Adam McKay on His Stalker-y Meeting With Meryl Streep for ‘Don’t Look Up,’ and the Film’s Pre-COVID Prescience

The first time Adam McKay met Meryl Streep to discuss “Don’t Look Up,” he was momentarily intimidated. But Streep quickly put him at ease — until McKay’s phone rang, and his ringtone was the theme from “The Deer Hunter.”

“It’s a stunning piece of music!” McKay says with a laugh, saying he was just looking for something beautiful for his phone. “But in that moment, I looked like the most sweaty, stalkerish fan ever.”

McKay details his meeting with Streep and putting together the cast of “Don’t Look Up” in this week’s Variety’s Awards Circuit podcast, listen below!

Streep is just one of the major stars in McKay’s latest film, which chronicles two low-level astronomers (played by Leonardo DiCaprio and Jennifer Lawrence) who try to warm the world of an incoming comet that will destroy Earth. They are met with obstruction from the President of the United States (Streep) and a greedy tech guru (Mark Rylance), indifference from the media (namely hosts played by Tyler Perry and Cate Blachett) and skepticism from the public. It’s a film that could not be timelier and yet manages to wrangle huge laughs from the darkest of timelines.

Even from his early days on “Saturday Night Live,” McKay has been using humor to tackle serious issues – one of his favorite early sketches was a fake commercial for “Old Glory,” a company providing insurance for the elderly against robots. At the time it aired in 1995, “SNL” it was unique for using a real celebrity (in this case, a warm and serious Sam Waterston) and playing it somewhat straight – so much so that it passes as a real commercial until the robots appear. (And even then, you can be forgiven for thinking it’s still real.)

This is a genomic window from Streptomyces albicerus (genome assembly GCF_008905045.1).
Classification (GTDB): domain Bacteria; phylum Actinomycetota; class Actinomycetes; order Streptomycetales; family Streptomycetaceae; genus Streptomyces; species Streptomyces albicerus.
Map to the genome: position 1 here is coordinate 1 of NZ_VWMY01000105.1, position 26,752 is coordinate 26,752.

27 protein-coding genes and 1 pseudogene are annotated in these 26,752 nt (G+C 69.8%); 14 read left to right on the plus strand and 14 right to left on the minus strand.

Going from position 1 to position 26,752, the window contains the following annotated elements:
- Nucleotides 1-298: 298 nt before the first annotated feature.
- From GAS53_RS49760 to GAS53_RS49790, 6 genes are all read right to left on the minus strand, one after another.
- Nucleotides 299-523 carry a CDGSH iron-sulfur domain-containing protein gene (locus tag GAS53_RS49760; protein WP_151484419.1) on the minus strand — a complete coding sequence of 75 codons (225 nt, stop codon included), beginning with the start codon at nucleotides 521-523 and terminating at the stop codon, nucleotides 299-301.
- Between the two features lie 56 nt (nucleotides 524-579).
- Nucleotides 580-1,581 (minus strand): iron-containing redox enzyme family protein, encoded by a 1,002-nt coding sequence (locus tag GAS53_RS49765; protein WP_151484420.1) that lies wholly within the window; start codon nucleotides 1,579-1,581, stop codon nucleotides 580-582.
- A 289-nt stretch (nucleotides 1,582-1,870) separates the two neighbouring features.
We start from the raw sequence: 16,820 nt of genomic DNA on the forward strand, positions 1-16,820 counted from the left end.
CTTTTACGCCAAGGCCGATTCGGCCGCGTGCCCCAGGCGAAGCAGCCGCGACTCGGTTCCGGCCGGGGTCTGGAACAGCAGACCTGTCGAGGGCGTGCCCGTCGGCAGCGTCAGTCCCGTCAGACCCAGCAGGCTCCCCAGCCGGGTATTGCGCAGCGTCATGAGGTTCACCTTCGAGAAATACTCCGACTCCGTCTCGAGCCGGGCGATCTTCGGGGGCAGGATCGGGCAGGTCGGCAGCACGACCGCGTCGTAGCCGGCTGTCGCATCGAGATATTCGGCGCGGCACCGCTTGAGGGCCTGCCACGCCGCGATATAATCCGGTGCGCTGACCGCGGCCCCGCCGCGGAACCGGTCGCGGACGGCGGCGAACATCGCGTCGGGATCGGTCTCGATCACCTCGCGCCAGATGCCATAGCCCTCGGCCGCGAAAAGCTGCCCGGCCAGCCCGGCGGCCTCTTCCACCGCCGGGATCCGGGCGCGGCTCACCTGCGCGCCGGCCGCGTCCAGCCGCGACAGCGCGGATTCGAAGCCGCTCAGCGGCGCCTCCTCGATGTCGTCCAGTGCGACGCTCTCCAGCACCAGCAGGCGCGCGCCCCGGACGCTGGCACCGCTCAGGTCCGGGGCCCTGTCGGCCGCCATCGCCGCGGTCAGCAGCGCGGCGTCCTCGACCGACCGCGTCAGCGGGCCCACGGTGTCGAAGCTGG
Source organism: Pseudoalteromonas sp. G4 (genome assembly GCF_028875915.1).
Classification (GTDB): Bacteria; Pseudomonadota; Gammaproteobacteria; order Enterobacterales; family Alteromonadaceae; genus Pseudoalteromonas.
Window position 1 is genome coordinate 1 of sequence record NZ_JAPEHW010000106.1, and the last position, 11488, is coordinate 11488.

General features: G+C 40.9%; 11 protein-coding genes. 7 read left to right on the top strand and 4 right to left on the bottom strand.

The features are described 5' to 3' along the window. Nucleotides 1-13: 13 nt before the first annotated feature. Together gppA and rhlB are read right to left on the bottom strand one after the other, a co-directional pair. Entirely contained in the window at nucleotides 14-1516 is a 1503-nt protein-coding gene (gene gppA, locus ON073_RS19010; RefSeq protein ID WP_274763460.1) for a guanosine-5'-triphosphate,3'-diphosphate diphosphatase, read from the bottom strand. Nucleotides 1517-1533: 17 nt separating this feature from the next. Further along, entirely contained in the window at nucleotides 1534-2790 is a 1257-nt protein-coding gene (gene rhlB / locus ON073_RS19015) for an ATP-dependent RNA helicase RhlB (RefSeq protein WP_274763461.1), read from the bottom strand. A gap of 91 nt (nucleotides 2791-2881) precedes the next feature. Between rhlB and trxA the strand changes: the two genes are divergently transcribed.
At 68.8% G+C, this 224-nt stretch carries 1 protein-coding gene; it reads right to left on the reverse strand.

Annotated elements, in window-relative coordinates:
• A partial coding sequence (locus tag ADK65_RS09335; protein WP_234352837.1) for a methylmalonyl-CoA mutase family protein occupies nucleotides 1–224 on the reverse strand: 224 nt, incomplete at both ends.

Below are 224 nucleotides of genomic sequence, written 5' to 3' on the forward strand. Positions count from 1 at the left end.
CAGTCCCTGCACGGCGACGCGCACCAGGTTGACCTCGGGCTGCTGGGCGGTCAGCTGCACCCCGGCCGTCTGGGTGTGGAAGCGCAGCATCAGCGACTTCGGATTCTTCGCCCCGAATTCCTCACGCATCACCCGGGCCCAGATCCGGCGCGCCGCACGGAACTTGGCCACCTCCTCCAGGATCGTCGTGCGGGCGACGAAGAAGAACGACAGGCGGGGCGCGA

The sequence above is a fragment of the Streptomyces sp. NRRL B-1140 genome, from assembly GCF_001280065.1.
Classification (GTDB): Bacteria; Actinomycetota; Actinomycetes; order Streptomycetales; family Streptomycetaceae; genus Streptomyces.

That same year, McKay scripted one of his all-time favorite moments, “The Hulk Hogan Talk Show,” which opens with a loud, in-your-face theme song before cutting to a guest host (played by Will Ferrell) who tries to take the show in a more serious direction by interviewing a hostage survivor (played by host Anthony Edwards.) His tragic story is continually interrupted by wrestling segments and trivia, showing the dichotomy between what people should be learning about and what they want to see. “‘SNL’ is great for that,” McKay says. “Lorne wants the sketches to have a little bit of bite, to be calling stuff out while at the same time, hopefully, being funny.”

McKay’s last two films, “The Big Short” and “Vice,” also utilize humor to tell serious stories. But McKay says he’s not trying to use comedy as “camouflage”: “I’m a big believer that these subjects actually aren’t really medicine … these are really fascinating subjects that I think we’re told that they’re boring,” he says. “I think they’re sort of presented to us as like, ‘Don’t worry about the stock market. It’s a bunch of boring numbers.’ And then meanwhile, every third person loses their house. So I really believe this stuff is exciting. I really believe that the times that we’re living through right now, are both terrifying and really funny and absurd, and farcical.”

McKay also details the best note he ever got from a test screening – for his first film “Anchorman” – which he credits with helping make the movie a hit. And he talks about putting together the amazing cast of “Don’t Look Up,” which was actually written pre-pandemic and continues to prove more prescient every day.

Variety’s Awards Circuit podcast is hosted by Clayton Davis, Michael Schneider, Jazz Tangcay and Jenelle Riley and is your one-stop listen for lively conversations about the best in movies. Michael Schneider is the producer and Drew Griffith edits. Each week, “Awards Circuit” features interviews with top talent and creatives; discussions and debates about awards races and industry headlines; and much, much more. Subscribe via Apple Podcasts, Stitcher, Spotify or anywhere you download podcasts. New episodes post every week.

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